Press Release: Yarl’s Wood detainees end hunger strike after one month; Hunger for Freedom protests continue



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Yarl’s Wood detainees end hunger strike after one month; but Hunger for Freedom protests continue


  • People detained at Yarl’s Wood started a series of hunger strikes, work strikes and occupations on Wednesday 21st February
  • On Wednesday 21st March, strikers have announced they are ending their hunger strike but will continue Hunger for Freedom protests and refuse to participate in their detention
  • Demonstrations are taking place in cities across the UK in a National Day of Action in solidarity with the strikers.


Immigration detainees at Yarl’s Wood have been staging hunger strikes, work strikes and a series of occupations inside the building since Wednesday 21st February.  They are calling for an end to indefinite detention, an end to mass deportations by charter flight, and an end to mistreatment at the detention centre. A full list of strikers’ demands is published on the Detained Voices website [1].

In a statement this morning [2], the strikers in Yarl’s Wood have announced an end to the hunger strike, but a continuation of Hunger for Freedom protests. The strikers’ emphasise; “We are still hungry for our freedom and justice. We will continue to fight for our human rights and will not participate in our own detention” [2] . The strikers will continue to organise internally and fight for their demands.

The statement outlines that many of the original group of strikers are no longer at Yarl’s Wood, having been deported or released back into the community. Strikers emphasise that; “this action only highlights the reasons we were driven to take such drastic measures, as the Home Office, rather than being concerned with our welfare […] instead capitalised on our weakened state.” [2]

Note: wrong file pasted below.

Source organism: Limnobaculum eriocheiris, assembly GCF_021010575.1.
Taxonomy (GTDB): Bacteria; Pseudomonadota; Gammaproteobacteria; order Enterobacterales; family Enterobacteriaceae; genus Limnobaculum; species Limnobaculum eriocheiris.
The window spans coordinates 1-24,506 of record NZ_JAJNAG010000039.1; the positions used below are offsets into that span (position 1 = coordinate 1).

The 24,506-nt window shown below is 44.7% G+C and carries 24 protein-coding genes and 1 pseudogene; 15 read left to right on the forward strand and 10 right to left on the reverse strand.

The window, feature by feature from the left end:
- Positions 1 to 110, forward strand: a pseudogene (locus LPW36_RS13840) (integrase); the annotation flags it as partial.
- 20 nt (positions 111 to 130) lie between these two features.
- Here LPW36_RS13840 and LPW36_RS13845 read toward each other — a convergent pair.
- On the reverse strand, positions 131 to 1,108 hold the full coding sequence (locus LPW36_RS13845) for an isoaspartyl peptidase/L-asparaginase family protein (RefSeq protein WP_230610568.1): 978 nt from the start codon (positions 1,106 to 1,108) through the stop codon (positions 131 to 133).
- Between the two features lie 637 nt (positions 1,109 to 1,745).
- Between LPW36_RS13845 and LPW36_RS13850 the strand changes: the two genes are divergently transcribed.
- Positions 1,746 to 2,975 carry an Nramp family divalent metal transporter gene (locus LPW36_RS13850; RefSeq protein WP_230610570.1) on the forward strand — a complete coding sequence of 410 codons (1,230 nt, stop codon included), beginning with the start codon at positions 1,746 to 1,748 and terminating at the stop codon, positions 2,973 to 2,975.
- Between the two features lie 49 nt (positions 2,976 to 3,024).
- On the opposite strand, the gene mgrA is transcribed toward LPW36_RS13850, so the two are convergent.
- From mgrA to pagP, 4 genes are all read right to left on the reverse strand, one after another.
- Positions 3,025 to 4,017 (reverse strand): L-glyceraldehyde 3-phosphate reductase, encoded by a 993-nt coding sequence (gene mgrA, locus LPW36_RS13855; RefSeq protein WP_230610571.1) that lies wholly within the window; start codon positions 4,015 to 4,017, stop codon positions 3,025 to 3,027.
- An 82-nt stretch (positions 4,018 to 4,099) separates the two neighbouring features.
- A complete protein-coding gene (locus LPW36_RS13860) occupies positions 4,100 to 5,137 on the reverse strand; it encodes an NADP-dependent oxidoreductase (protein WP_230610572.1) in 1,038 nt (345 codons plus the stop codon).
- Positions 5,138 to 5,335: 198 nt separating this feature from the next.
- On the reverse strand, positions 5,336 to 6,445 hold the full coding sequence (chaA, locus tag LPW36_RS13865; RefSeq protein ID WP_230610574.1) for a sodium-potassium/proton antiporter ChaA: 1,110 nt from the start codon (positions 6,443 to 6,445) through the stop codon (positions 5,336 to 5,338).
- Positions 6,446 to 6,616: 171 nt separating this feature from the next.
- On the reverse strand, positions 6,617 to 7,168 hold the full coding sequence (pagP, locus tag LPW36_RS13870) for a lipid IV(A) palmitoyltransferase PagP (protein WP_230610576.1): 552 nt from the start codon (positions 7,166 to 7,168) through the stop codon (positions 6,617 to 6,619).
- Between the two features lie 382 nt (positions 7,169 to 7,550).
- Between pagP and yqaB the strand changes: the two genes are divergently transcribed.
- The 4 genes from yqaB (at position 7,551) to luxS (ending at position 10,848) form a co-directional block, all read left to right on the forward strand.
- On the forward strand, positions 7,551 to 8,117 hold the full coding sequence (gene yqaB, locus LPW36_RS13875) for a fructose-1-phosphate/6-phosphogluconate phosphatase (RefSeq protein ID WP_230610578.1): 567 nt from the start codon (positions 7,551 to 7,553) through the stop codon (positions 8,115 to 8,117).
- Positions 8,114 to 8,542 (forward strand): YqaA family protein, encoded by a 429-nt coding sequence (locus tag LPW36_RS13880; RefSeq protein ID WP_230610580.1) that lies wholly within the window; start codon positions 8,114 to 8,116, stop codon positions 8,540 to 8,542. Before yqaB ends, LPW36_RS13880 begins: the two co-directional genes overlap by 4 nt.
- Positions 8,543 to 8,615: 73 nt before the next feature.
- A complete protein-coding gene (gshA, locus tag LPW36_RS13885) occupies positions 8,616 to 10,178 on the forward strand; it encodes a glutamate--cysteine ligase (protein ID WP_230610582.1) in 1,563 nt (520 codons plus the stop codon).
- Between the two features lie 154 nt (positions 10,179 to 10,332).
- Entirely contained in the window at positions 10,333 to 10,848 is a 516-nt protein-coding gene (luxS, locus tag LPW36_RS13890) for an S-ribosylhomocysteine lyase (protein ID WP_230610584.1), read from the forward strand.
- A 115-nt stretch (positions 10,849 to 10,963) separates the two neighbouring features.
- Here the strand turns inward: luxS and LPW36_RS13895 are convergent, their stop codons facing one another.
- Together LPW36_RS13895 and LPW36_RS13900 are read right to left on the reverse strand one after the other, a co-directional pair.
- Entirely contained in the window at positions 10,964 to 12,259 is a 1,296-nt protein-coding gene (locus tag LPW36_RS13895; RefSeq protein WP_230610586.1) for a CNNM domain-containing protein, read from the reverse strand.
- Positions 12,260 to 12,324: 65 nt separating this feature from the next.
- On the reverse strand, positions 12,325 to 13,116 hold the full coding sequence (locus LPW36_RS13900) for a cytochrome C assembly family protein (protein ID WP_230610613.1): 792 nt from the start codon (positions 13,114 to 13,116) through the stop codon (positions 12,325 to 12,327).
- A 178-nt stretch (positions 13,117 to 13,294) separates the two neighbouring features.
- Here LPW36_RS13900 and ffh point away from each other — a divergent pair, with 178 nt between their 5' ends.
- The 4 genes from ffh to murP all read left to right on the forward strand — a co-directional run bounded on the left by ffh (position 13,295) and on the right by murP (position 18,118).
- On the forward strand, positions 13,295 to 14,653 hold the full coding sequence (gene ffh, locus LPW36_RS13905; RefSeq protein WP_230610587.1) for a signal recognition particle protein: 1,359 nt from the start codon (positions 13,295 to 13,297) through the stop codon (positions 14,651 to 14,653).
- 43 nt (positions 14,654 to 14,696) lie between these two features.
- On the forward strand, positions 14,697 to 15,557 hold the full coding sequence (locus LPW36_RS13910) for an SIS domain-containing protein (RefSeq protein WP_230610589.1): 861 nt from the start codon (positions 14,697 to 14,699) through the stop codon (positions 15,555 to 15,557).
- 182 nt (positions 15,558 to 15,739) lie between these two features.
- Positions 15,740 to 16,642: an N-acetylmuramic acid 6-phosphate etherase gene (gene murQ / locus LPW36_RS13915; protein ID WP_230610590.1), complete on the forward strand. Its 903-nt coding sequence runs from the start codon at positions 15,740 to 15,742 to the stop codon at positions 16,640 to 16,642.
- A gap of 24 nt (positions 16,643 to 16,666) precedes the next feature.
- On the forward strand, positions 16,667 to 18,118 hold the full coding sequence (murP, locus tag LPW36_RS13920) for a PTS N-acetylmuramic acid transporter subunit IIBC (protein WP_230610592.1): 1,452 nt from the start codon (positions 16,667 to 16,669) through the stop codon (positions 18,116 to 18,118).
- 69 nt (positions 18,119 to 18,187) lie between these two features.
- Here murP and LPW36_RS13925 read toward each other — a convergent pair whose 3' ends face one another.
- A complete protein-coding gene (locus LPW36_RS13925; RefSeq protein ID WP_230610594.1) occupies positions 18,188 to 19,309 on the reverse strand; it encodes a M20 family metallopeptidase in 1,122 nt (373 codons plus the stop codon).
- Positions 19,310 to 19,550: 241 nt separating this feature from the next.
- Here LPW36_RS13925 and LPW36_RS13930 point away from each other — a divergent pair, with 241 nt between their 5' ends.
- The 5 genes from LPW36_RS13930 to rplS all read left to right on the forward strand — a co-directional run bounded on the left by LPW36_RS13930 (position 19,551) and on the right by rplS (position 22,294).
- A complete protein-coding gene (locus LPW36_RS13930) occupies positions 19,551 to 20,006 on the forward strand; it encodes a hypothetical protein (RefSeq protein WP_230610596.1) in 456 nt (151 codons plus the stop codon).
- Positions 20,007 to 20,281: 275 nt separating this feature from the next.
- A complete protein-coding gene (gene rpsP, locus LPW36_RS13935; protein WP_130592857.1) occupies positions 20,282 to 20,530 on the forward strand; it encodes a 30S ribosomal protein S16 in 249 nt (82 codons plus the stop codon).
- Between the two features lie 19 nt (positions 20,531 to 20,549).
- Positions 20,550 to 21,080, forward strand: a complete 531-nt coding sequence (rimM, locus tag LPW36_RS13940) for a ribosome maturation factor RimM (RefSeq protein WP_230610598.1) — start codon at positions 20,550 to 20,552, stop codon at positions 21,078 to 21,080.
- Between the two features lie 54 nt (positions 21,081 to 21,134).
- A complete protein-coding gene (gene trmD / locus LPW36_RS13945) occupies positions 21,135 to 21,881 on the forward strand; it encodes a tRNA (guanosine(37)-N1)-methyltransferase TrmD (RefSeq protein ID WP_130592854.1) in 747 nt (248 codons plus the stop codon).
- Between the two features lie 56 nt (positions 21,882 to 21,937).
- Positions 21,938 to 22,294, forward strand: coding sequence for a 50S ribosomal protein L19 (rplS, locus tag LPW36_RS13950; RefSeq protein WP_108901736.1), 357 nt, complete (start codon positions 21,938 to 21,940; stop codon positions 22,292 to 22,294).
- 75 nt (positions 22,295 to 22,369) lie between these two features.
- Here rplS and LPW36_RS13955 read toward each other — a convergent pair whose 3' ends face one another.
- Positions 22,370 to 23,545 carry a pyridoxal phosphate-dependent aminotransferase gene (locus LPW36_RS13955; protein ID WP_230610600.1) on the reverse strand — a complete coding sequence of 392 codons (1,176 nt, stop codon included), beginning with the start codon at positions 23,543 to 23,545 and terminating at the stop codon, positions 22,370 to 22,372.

Solidarity groups will be staging demonstrations in






Campaigners in London will demonstrate outside the Home Office on Marsham Street from 4.30pm [3].  The demonstration will feature a live telephone link-up with Yarl’s Wood hunger strikers over a PA system.  Demonstrators include SOAS Detainee Support, London Latinxs, and the All African Women’s Group, many of whom have formerly been detained in Yarl’s Wood and continue to face the asylum system.

Yesterday, members of the Home Affairs Select Committee questioned Serco on the demands of the hunger strikers, but the Home Office are yet to respond. Members of Parliament including Diane Abbott, David Lammy, Ruth Smeeth, Jess Phillips, Yvette Cooper and Stuart McDonald have spoken in Parliament during the hunger strike about their concerns regarding the use of immigration detention. Stuart McDonald of the Home Affairs Select Committee, met with strikers on 16/03/18 and expressed solidarity with their cause [4]. In a debate in the House of Commons with other MPs about the strikes and state of immigration detention in the UK, McDonald emphasised, “it is time for a radical reform of detention in the UK” [5].

The strikers call on everyone to show their solidarity and support;

“We must all fight together to stop this spiral into division, intolerance and the disintegration of liberty, for liberty is easily lost but very hard earned as history proves over and over.” [2]


Yarl’s Wood is an Immigration Removal Centre in Bedford operated by the private company Serco on behalf of the Home Office. The centre has capacity for up to 410 detainees. It is the UK’s only detention centre that primarily holds women.

Around 30,000 people are detained in immigration detention centres each year in the UK. The UK is the only country in Europe with no specified legal time limit for detention.  Many detainees are held for months or years with no release date. Detainees and campaigners argue detention is harmful and unnecessary.


[1] The strikers’ demands

[2] Strikers’ statement 21st March

[3] London Demonstration

[4] Stuart McDonald’s visit

[5] Transcript of Parliament debate

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